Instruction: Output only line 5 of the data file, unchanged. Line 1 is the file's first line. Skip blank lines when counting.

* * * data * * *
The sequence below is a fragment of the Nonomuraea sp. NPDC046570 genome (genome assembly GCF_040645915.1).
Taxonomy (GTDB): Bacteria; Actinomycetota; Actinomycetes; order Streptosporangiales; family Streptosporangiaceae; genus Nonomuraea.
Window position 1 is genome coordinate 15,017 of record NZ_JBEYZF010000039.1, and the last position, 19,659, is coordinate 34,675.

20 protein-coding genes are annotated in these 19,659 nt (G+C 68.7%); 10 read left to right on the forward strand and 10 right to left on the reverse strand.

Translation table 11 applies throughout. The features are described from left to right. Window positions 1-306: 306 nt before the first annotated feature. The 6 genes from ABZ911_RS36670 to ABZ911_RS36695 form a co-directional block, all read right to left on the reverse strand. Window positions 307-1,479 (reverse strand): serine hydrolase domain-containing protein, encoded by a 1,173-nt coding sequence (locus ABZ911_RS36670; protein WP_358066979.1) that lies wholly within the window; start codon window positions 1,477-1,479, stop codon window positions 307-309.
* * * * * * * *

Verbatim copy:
Translation table 11 applies throughout. The features are described from left to right. Window positions 1-306: 306 nt before the first annotated feature. The 6 genes from ABZ911_RS36670 to ABZ911_RS36695 form a co-directional block, all read right to left on the reverse strand. Window positions 307-1,479 (reverse strand): serine hydrolase domain-containing protein, encoded by a 1,173-nt coding sequence (locus ABZ911_RS36670; protein WP_358066979.1) that lies wholly within the window; start codon window positions 1,477-1,479, stop codon window positions 307-309.